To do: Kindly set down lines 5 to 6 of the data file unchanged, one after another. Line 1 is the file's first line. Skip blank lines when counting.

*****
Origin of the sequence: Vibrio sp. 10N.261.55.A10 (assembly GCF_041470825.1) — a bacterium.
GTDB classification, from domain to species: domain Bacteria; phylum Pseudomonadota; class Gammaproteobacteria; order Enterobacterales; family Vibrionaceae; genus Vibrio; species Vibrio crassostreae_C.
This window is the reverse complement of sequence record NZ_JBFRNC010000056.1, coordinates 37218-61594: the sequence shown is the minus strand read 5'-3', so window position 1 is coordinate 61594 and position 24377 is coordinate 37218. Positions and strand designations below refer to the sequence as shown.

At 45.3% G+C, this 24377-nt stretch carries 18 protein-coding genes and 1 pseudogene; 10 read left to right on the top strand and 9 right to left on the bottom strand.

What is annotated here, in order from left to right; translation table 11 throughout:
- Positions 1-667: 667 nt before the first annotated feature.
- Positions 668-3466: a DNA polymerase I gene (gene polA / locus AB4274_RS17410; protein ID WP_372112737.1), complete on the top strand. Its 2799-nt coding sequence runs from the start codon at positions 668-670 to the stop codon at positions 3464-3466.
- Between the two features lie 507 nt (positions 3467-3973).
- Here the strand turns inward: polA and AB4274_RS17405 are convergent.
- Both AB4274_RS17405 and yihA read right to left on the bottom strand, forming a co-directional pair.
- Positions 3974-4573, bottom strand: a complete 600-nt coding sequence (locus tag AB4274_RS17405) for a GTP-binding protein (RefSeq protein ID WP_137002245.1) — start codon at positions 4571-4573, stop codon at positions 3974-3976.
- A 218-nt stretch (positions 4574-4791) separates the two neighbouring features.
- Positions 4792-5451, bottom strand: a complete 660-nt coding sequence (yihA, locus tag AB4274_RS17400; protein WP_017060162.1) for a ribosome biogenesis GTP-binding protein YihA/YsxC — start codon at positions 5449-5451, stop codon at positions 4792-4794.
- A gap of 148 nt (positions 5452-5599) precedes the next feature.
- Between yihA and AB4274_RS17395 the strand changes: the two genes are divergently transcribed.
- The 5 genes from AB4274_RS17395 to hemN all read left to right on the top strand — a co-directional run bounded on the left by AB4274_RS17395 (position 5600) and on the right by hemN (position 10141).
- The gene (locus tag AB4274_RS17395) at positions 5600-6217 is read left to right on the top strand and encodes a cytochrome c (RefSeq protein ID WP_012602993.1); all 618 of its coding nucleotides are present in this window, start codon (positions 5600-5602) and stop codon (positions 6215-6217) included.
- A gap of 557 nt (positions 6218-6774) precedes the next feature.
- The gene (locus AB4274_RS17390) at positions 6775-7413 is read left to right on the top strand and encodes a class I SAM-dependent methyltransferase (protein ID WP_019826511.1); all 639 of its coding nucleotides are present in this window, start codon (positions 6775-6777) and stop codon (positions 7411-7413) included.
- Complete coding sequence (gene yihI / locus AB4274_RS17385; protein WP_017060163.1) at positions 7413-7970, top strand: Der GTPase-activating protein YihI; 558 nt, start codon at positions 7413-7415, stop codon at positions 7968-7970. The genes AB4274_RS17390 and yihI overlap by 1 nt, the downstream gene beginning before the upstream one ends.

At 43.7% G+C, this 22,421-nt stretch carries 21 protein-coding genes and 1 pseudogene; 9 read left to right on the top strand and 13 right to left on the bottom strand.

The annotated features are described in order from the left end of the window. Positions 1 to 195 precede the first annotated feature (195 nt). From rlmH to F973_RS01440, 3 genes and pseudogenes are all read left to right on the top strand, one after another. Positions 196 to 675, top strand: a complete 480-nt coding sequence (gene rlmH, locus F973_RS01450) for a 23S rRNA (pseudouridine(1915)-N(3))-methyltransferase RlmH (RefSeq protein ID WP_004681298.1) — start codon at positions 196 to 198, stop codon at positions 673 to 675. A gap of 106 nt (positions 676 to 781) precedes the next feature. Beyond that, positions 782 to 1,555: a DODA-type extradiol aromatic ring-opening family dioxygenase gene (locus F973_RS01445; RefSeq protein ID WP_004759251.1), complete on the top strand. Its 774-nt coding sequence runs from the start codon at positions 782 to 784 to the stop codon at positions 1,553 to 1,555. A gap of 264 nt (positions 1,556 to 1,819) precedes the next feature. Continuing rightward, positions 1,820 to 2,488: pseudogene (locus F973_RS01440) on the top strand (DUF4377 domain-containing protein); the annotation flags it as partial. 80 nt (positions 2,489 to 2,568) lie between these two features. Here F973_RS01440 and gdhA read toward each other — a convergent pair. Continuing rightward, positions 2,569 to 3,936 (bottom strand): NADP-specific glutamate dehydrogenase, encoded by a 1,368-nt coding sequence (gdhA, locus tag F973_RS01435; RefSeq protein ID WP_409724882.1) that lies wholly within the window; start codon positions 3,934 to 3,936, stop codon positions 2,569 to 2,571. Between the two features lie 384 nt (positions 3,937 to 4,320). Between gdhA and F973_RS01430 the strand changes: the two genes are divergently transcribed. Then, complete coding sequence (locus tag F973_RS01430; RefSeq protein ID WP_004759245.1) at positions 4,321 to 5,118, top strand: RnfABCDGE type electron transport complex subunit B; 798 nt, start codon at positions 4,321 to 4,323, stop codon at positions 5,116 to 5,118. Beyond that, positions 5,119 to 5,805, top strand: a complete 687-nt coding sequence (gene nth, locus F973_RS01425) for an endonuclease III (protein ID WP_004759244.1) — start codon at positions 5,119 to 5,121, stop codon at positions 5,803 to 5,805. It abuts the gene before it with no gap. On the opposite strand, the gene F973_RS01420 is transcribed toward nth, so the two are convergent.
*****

What is annotated here, in order from left to right; translation table 11 throughout:
- Positions 1-667: 667 nt before the first annotated feature.